Matt C: While the Barons are likely to have the largest number of touted prospects in the system, I’m going to say I’m most excited to see the Kannapolis Intimidators. With the organization’s rebuilt Latin American operations finally ramping back up under Marco Paddy, some of that talent signed from 2012 to 2015 is now looking to arrive in full season ball, including players like Johan Cruz, Antonio Rodriguez, Micker Adolfo and Yosmer Solorzano who are all likely to hit A-ball this year with others possibly added late. Then there is the 2015 draft, that produced some strong performances despite missing out on 2nd and 3rd round picks. Players like Corey Zangari, Jordan Stephens, Seby Zavala and Landon Lassiter will ride solid rookie campaigns into the South Atlantic League, along with some lower round picks that outperformed expectations like Danny Mendick, Bradley Strong, Danny Dopico and maybe even Chris Comito. I’m planning to hit Kanny in June, and looking forward to what will probably the most talented team they’ve had in a number of years.
Brian: If you want to see the names when checking the affiliate box scores, the Birmingham Barons should be your go to squad. This team should hold intriguing players on both sides of the ball. To illustrate that point, five of our top ten prospects at FutureSox should start their 2016 campaign in the Southern League. What is remarkable to me, is that every player in their projected starting line up has at least one of the three p’s (polish, pedigree and projection). FutureSox #4 prospect Trey Michalczewski leads the way for the bats as his natural development would bring him to Birmingham. Hawkins figures to repeat Birmingham and strike the power potential that enabled him to be a first round pick in 2012. Toolshed Adam Engel will man center field for the Barons as he sets out to prove his Arizona Fall League MVP was more than a hot streak, and A-ball world-beater Eddy Alvarez figures to fill out one of the top two spots in the lineup alongside Engel.
On the pitching side of things, we assume 2015 first rounder Carson Fulmer will head up the rotation for the Barons unless the Sox feel confident enough to send him to Charlotte. Following Fulmer will likely be Tyler Danish and Brian Clark. Danish struggled for the first time of his career in the Southern League last year but will come back with a good idea of what to expect. Personal favorite and LHP Clark should continue to start following his dominance in Winston Salem down the stretch. There is an outside chance lefty Jordan Guerrero breaks with the club, but if not, he’ll have the chance to earn his way there by midseason. In the bullpen, there is a trio of arms who can make some noise with some refinement in their control. Peter Tago‘s fastball-slider combination was nearly unhittable when he could find his release point. The lanky Michael Ynoa, who is the forgotten member of the Samardzija trade, quietly put together a strong year in Winston-Salem and is thought highly enough to keep a spot on a the White Sox 40-man roster. Lastly, Robin Leyer, who did not make our FutureSox top 30, is another interesting piece figuring to be in the Birmingham pen. ESPN’s Keith Law though highly enough of Leyer and his upper 90’s fastball to rank him 8th on his list.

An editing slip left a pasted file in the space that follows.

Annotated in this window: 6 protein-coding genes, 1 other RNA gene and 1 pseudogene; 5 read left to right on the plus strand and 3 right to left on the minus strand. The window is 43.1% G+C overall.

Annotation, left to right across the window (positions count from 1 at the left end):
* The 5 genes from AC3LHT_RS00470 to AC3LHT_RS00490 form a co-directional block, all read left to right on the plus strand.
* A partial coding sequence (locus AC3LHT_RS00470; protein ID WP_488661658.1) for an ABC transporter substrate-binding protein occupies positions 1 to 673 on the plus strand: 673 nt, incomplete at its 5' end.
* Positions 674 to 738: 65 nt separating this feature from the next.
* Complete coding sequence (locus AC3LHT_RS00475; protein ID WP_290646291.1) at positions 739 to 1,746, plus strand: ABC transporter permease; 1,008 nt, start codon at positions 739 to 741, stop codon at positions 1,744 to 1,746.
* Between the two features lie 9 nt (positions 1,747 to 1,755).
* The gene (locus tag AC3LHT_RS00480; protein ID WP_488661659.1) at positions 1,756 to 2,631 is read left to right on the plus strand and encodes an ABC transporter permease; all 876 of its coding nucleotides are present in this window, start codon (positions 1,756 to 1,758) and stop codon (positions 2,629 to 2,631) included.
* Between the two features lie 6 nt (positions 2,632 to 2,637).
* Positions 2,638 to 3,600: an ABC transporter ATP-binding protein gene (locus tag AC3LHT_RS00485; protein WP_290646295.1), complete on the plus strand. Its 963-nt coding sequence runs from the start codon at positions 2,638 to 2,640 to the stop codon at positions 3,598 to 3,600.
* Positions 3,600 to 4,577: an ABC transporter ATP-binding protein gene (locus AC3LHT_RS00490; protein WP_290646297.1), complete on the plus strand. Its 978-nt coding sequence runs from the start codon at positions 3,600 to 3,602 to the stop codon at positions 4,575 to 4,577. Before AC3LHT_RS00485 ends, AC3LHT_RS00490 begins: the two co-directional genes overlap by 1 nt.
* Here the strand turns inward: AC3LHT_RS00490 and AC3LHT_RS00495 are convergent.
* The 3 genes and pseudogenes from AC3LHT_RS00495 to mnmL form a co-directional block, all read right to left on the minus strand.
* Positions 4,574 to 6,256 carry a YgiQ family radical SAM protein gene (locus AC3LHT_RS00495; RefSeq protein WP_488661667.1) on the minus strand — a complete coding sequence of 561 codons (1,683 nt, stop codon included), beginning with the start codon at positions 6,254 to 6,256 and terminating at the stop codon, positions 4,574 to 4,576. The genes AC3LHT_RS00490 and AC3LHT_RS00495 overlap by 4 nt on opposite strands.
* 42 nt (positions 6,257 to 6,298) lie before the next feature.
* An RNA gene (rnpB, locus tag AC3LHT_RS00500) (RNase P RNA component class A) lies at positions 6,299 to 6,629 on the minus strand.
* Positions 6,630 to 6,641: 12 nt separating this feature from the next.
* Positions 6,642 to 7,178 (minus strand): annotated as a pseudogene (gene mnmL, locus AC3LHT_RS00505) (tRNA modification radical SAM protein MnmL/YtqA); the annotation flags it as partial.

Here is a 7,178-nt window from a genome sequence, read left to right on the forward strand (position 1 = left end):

Matt L: The affiliate to watch for me is The Charlotte Knights, the Triple-A Affiliate of the White Sox. In general, I am really excited to see some of the position players in 2016, led by top prospect Tim Anderson. It will be interesting to see how he performs against International League pitching after a stellar season in Birmingham in 2015, and whether or not he can play his way into joining the White Sox in 2016. I am also excited to see how Jacob May and Jason Coats perform, as they may be close to major league ready. Davidson will most likely be back in Charlotte as well and has had a hot spring. He’s a top prospect who has not lived up to expectations as of late, but I’m hopeful he can regain form and find his way to the South Side of Chicago in 2016.
Will: Charlotte, if not for the sole reason that they have Tim Anderson at shortstop. If you’re interested in more than one player, however, it’ll probably be Kannapolis. Following the 2015 draft class that saw recently named Scouting Director Nick Hostetler make his mark on the organization, many members of the draft class will see their first-full season in affiliated ball. I think this will be a marker for a talent wave that will hopefully usher in some sustainable prospect depth in coming years, led by Corey Zangari, Seby Zavala, Yosmer Solorzano, among others.
Rob: There are two waves of collective talent that is progressing through the Sox system right now. The first is the 2015’s Winston-Salem Dash squad that lost in the Carolina League Southern Division Championship and the second wave is last year’s rookie level Arizona League White Sox, who won the AZL Championship. FutureSox’s Kim Contreras has done a wonderful job covering the AZL White Sox during and after their championship run, including stories on blossoming prospects Corey Zangari and Jordan Stephens. Zangari, Stephens, and many of the core pieces of that AZL team will be graduating to Kannapolis which automatically makes the Intimidators a fascinating team to follow in 2016. However, my pick is the 2015 Winston-Salem nucleus of Trey Michalczewski, Adam Engel, Eddy Alvarez, Jake Peter, Brian Clark, and Carson Fulmer that will graduate to Birmingham. Also figuring to join these players are top 10 prospects Courtney Hawkins and Tyler Danish, who were 2015 Birmingham Barons and are likely repeating the level. When you factor in that it is probable that the #3 ranked Spencer Adams and #6 Jordan Guerrero will either begin the season with Birmingham or join their rotation at some point, you have a completely stacked roster and a tantalizing box score to check each night.